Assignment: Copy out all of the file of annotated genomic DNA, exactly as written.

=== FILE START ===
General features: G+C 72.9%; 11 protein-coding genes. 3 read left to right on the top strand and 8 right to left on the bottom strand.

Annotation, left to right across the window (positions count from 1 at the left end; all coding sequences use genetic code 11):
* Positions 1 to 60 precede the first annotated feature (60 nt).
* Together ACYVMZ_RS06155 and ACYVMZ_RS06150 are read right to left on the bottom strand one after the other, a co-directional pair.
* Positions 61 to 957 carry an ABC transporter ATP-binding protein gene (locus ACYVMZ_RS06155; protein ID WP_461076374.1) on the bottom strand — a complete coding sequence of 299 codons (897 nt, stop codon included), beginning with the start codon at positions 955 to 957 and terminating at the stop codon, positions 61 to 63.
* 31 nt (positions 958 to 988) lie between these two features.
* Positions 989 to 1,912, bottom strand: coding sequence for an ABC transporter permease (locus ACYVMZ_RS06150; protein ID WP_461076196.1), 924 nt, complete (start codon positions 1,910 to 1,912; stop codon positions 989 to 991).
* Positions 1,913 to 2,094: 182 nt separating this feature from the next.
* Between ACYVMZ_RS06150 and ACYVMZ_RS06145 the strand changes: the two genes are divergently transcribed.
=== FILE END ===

General features: G+C 72.9%; 11 protein-coding genes. 3 read left to right on the top strand and 8 right to left on the bottom strand.

Annotation, left to right across the window (positions count from 1 at the left end; all coding sequences use genetic code 11):
* Positions 1 to 60 precede the first annotated feature (60 nt).
* Together ACYVMZ_RS06155 and ACYVMZ_RS06150 are read right to left on the bottom strand one after the other, a co-directional pair.
* Positions 61 to 957 carry an ABC transporter ATP-binding protein gene (locus ACYVMZ_RS06155; protein ID WP_461076374.1) on the bottom strand — a complete coding sequence of 299 codons (897 nt, stop codon included), beginning with the start codon at positions 955 to 957 and terminating at the stop codon, positions 61 to 63.
* 31 nt (positions 958 to 988) lie between these two features.
* Positions 989 to 1,912, bottom strand: coding sequence for an ABC transporter permease (locus ACYVMZ_RS06150; protein ID WP_461076196.1), 924 nt, complete (start codon positions 1,910 to 1,912; stop codon positions 989 to 991).
* Positions 1,913 to 2,094: 182 nt separating this feature from the next.
* Between ACYVMZ_RS06150 and ACYVMZ_RS06145 the strand changes: the two genes are divergently transcribed.